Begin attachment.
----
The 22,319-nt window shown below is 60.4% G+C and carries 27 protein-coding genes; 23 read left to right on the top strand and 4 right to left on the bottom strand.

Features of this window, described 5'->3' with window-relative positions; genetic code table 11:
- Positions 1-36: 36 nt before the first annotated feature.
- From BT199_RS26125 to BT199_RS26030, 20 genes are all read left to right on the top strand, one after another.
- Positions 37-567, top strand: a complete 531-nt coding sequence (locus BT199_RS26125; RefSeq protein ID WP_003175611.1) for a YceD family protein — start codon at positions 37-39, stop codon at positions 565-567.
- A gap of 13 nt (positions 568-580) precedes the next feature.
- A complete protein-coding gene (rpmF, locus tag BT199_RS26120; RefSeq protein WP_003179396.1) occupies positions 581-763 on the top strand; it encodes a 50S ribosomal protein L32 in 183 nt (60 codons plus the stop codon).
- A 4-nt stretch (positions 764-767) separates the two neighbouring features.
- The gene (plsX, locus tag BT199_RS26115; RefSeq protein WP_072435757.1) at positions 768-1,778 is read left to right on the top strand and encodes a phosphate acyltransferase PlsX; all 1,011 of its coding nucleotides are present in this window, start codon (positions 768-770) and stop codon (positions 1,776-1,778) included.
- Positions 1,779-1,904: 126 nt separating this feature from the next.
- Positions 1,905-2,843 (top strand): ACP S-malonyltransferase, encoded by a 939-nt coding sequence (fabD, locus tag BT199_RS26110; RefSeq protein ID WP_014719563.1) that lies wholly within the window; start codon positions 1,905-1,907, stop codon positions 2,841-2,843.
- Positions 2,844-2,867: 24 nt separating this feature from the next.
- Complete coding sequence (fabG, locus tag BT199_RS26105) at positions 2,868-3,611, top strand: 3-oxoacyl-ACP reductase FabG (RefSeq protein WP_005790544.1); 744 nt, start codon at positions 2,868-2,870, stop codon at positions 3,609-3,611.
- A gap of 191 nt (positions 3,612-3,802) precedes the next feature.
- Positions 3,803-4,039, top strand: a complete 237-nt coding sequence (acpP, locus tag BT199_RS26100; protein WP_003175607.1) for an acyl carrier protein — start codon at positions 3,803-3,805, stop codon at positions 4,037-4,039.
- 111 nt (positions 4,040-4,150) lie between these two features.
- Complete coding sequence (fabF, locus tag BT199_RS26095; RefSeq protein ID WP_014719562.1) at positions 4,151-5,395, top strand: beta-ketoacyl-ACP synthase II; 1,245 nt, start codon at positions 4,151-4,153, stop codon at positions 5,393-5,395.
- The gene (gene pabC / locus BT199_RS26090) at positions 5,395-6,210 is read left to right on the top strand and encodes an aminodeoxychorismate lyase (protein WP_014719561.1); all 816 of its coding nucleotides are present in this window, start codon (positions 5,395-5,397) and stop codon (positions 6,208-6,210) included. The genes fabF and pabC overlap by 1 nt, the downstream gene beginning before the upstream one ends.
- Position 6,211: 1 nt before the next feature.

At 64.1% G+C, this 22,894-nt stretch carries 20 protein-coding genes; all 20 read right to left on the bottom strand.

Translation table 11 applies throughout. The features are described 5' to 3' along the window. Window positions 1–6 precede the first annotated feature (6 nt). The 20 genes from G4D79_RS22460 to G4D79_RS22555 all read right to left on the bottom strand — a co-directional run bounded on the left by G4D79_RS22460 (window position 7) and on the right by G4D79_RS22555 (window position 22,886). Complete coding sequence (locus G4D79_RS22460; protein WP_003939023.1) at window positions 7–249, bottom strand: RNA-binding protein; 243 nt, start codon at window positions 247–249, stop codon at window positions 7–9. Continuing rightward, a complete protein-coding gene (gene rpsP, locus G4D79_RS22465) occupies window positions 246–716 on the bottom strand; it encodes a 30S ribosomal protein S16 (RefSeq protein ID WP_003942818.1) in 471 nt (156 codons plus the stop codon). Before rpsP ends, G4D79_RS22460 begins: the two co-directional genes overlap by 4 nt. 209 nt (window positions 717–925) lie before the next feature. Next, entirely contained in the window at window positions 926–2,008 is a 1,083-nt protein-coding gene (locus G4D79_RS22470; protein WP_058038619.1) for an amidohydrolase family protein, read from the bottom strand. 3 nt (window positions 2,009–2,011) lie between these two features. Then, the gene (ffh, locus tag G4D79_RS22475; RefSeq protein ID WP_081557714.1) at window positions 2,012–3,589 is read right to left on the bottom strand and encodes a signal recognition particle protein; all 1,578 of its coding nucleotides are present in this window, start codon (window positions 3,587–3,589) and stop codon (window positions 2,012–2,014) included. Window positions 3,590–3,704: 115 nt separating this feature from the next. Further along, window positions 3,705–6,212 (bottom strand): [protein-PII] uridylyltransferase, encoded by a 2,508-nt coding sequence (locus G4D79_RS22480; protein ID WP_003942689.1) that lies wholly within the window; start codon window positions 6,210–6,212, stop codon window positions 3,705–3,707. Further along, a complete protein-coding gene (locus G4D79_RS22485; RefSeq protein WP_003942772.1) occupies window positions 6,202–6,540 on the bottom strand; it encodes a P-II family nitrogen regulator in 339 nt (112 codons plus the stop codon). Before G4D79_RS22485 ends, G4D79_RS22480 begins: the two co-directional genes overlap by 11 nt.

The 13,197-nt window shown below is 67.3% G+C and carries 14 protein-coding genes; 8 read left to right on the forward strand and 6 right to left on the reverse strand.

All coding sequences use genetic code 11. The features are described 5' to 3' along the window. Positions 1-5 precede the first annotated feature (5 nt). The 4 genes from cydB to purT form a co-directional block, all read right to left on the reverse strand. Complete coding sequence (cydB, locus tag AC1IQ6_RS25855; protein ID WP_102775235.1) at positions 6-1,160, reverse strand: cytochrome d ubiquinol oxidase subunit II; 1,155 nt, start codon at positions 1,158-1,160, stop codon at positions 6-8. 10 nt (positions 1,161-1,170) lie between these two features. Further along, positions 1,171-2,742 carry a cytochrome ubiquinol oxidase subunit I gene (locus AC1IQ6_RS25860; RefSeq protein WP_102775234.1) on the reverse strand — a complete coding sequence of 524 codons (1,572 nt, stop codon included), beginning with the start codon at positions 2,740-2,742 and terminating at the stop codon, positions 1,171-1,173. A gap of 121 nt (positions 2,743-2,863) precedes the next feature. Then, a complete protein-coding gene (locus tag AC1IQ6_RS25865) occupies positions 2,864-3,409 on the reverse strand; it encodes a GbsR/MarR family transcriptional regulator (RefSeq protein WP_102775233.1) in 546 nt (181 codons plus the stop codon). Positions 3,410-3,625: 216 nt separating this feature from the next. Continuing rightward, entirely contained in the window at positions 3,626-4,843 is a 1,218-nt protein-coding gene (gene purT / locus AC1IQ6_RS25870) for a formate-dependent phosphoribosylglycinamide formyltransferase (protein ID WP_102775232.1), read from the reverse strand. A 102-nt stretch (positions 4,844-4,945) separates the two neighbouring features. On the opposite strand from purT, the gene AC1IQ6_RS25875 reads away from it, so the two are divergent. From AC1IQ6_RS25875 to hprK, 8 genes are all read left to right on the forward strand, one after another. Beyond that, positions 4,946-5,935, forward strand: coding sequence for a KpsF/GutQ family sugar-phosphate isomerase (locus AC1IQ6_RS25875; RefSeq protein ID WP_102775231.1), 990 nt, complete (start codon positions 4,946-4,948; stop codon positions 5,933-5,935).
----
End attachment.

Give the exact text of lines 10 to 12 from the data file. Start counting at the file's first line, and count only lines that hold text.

- Positions 1,779-1,904: 126 nt separating this feature from the next.
- Positions 1,905-2,843 (top strand): ACP S-malonyltransferase, encoded by a 939-nt coding sequence (fabD, locus tag BT199_RS26110; RefSeq protein ID WP_014719563.1) that lies wholly within the window; start codon positions 1,905-1,907, stop codon positions 2,841-2,843.
- Positions 2,844-2,867: 24 nt separating this feature from the next.